My family has been doing family history for 150 years. Do I really need a DNA test? ~ LoAnne
If you are blessed to have a well-researched, extensive family tree, constructed on a solid foundation of detailed documentation, you may wonder what more you could possibly learn about your ancestry through an analysis of your DNA. But whether you have been trying to uncover your family history for decades or have only recently started searching for your roots, there are many delightful aspects of your distant and more recent ancestral past that can be recovered only through your DNA. We are tempted to say that DNA takes over where your paper trail ends, and that is certainly true about our distant ancestors.
But DNA can both confirm and unveil recent family relationships as well, including close and distant cousins with common ancestors back as far as 300 years ago. Sometimes, DNA may reveal unknown siblings, aunts, and uncles, and even previously unknown biological parents and grandparents, making it an ideal tool for adoptees searching for their biological roots. DNA is also often the only way that we can prove or disprove family relationships and family myths, such as whether two siblings are actually related or whether or not that proverbial Native American great-grandmother that so many Americans ardently believe resides among the not-so-distant branches of their family tree really existed. Once thought of as the proverbial "handmaiden" of genealogy, genetics has emerged in the last few years--especially with developments in analyzing one's autosomal DNA (and more about that in a minute)--as the co-equal partner in any sophisticated quest to find out as much as one possibly can about the shape and size and even color of the roots and branches on one's family tree. In other words, if you really want a full idea of your family tree, having your DNA analyzed is the other half of the genealogical equation. And if you haven't had your DNA tested, you haven't completed your research on your family tree.
Validating your pedigree
Every person inherits the DNA that makes up their genome directly from their parents. Each of us gets half of our genetic material from Mom and half from Dad. And here is where things get interesting: even our siblings (barring identical twins) don't receive exactly the same halves of our parents' genomes, which means that everyone's genome is unique. Similarly, each of our parents inherited half of their DNA from each of their parents. In other words, 50 percent of our DNA comes from each parent, about 25 percent from each of our four grandparents, and about 12.5 percent from each of our great-grandparents, and so on. DNA inheritance is mathematical, automatic, and guaranteed. (If only that were true of census records!)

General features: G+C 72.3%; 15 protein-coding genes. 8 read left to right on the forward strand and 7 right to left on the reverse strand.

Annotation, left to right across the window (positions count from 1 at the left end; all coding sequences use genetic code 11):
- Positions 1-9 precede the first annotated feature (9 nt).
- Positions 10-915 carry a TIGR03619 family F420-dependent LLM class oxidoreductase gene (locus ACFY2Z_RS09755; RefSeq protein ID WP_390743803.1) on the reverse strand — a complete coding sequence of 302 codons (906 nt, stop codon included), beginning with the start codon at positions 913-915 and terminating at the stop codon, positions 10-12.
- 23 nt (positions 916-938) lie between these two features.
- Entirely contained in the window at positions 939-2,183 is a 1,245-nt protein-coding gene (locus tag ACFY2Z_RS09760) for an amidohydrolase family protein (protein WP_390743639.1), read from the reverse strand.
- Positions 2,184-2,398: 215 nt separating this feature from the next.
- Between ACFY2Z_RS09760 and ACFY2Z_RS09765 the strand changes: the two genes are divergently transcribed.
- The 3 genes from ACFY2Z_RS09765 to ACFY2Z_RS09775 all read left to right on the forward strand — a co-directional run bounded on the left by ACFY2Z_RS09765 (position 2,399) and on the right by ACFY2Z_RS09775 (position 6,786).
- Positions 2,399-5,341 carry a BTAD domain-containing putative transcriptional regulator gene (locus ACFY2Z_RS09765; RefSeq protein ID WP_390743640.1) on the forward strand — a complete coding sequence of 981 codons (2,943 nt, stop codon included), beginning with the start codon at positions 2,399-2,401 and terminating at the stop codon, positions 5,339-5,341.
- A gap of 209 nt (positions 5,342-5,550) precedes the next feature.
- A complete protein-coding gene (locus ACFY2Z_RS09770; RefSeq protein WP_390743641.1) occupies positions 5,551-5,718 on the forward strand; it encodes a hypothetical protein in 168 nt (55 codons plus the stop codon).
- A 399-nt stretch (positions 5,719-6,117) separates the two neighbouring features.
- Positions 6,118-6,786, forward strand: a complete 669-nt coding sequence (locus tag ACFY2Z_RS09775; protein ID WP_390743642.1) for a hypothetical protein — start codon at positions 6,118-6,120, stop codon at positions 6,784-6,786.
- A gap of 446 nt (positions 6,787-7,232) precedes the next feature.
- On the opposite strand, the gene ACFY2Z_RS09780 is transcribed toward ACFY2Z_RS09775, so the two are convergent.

Not only were biology's laws followed each generation down to you, they were also followed each generation down to every one of your living cousins (and you have a lot). So, that documented 2 or 3 cousin of yours should share some of the DNA that you inherited from your great-grandparents. In fact, if the 2- 3 cousin relationship you've identified in your tree is correct, 99 percent of the time a DNA test will show that you share DNA. Some scientists estimate that you actually inherit some DNA from each of your ancestors on your family tree back six generations, or 180 years, but you also inherit DNA from ancestors much older than that, though not all of them.
Since DNA is independent of records (and family myths!), identifying your genetic relatives and common ancestors can provide independent evidence that your work is correct, or...incorrect. In the next season of Finding Your Roots, for instance, we reveal that a guest's mother--unbeknownst to her--had actually been adopted, which meant that the grandparents this person knew so well and loved so much weren't, in the end, his biological relatives at all. In fact, using both genealogical records and genetic testing, we were able to find one of this person's biological grandparents and share this astonishing news with his mother, who was deeply grateful, since she had had her own dark suspicions and heard "whispers" about this fact.
How did we do this? It's simple, if you take a minute to think about it: a child adopted into a new family to which she or he is not biologically related will not typically share DNA with his adopted family. So, if we test the DNA of two siblings or two cousins, we are almost guaranteed to find a lot of shared autosomal DNA. If we don't find any shared DNA, that is evidence that either one of the siblings or one of the parents of the cousins is not the biological child of the person they previously believed they were. That may seem obvious, but DNA can be used to determine if any of the ancestors on your family tree actually were adopted or were the offspring of "non-paternity events," as it is euphemistically put. And this isn't limited to just close relationships; DNA analysis helped Ross uncover an adoption in his family that happened more than 150 years ago!
DNA testing technology is advancing rapidly, and new, unprecedented tools are being developed. For example, late last year AncestryDNA released a new feature called DNA Circles. A DNA Circle uses genetics to bring together a group of people who already show they are related on paper. Accordingly, a DNA Circle brings together cousins who can collaborate on extending and refining each other's family trees. As DNA Circles grow, they can serve as powerful evidence that the genealogical research bringing all these people together is correct because of the shared DNA between members of the circle. For example, Ross has one DNA Circle around a 5th great-grandfather with more than 50 people in it. Fifty people, all with different paths descending from a common ancestor, and each person shares DNA with at least one other person in their DNA Circle. (Another feature, New Ancestor Discoveries, connects you to individuals with whom you do not share a paper trail.) This is just one instance of the marriage of genealogy and genetics, providing a researcher with a lot of confidence that the family trees of the members of the DNA Circle are correct. This also provides Ross 50 additional opportunities to collaborate with relatives about genealogy, which we'll get into later.